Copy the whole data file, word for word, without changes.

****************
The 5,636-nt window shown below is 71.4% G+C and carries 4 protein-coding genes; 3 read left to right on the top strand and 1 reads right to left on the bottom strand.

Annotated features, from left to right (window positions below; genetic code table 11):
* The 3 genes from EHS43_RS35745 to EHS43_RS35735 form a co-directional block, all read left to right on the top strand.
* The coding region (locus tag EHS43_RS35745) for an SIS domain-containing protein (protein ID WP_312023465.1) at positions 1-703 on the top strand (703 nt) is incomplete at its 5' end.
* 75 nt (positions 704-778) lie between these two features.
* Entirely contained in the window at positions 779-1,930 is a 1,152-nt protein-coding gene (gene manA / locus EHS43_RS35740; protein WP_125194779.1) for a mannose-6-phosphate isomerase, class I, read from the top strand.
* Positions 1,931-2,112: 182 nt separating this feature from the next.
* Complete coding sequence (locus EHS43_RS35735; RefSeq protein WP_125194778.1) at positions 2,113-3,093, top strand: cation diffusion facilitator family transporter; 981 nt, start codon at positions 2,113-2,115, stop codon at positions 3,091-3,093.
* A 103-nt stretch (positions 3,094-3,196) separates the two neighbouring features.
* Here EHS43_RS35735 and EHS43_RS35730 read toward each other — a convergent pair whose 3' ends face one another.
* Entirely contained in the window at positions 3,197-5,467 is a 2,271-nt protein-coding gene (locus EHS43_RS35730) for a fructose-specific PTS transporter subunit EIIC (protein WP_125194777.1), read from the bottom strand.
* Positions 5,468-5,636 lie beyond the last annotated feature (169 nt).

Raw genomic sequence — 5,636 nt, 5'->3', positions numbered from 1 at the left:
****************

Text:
The 5,636-nt window shown below is 71.4% G+C and carries 4 protein-coding genes; 3 read left to right on the top strand and 1 reads right to left on the bottom strand.

Annotated features, from left to right (window positions below; genetic code table 11):
* The 3 genes from EHS43_RS35745 to EHS43_RS35735 form a co-directional block, all read left to right on the top strand.
* The coding region (locus tag EHS43_RS35745) for an SIS domain-containing protein (protein ID WP_312023465.1) at positions 1-703 on the top strand (703 nt) is incomplete at its 5' end.
* 75 nt (positions 704-778) lie between these two features.
* Entirely contained in the window at positions 779-1,930 is a 1,152-nt protein-coding gene (gene manA / locus EHS43_RS35740; protein WP_125194779.1) for a mannose-6-phosphate isomerase, class I, read from the top strand.
* Positions 1,931-2,112: 182 nt separating this feature from the next.
* Complete coding sequence (locus EHS43_RS35735; RefSeq protein WP_125194778.1) at positions 2,113-3,093, top strand: cation diffusion facilitator family transporter; 981 nt, start codon at positions 2,113-2,115, stop codon at positions 3,091-3,093.
* A 103-nt stretch (positions 3,094-3,196) separates the two neighbouring features.
* Here EHS43_RS35735 and EHS43_RS35730 read toward each other — a convergent pair whose 3' ends face one another.
* Entirely contained in the window at positions 3,197-5,467 is a 2,271-nt protein-coding gene (locus EHS43_RS35730) for a fructose-specific PTS transporter subunit EIIC (protein WP_125194777.1), read from the bottom strand.
* Positions 5,468-5,636 lie beyond the last annotated feature (169 nt).

Raw genomic sequence — 5,636 nt, 5'->3', positions numbered from 1 at the left: